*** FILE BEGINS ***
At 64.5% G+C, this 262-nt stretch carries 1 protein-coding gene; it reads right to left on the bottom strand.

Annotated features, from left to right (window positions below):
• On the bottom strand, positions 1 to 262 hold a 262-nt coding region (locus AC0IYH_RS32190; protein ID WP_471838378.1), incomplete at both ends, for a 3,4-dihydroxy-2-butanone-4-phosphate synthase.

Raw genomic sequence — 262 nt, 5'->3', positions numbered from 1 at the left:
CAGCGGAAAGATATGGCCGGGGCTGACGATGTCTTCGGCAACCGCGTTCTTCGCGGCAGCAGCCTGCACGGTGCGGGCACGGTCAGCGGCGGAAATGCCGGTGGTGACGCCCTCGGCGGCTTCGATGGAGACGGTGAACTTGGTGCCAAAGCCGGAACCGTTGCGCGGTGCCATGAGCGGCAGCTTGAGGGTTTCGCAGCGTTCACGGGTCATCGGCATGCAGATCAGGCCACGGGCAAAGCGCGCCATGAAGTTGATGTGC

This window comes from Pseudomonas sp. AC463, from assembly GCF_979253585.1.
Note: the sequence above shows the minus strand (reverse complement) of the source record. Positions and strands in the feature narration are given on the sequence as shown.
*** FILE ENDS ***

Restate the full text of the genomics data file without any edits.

At 64.5% G+C, this 262-nt stretch carries 1 protein-coding gene; it reads right to left on the bottom strand.

Annotated features, from left to right (window positions below):
• On the bottom strand, positions 1 to 262 hold a 262-nt coding region (locus AC0IYH_RS32190; protein ID WP_471838378.1), incomplete at both ends, for a 3,4-dihydroxy-2-butanone-4-phosphate synthase.

Raw genomic sequence — 262 nt, 5'->3', positions numbered from 1 at the left:
CAGCGGAAAGATATGGCCGGGGCTGACGATGTCTTCGGCAACCGCGTTCTTCGCGGCAGCAGCCTGCACGGTGCGGGCACGGTCAGCGGCGGAAATGCCGGTGGTGACGCCCTCGGCGGCTTCGATGGAGACGGTGAACTTGGTGCCAAAGCCGGAACCGTTGCGCGGTGCCATGAGCGGCAGCTTGAGGGTTTCGCAGCGTTCACGGGTCATCGGCATGCAGATCAGGCCACGGGCAAAGCGCGCCATGAAGTTGATGTGC

This window comes from Pseudomonas sp. AC463, from assembly GCF_979253585.1.
Note: the sequence above shows the minus strand (reverse complement) of the source record. Positions and strands in the feature narration are given on the sequence as shown.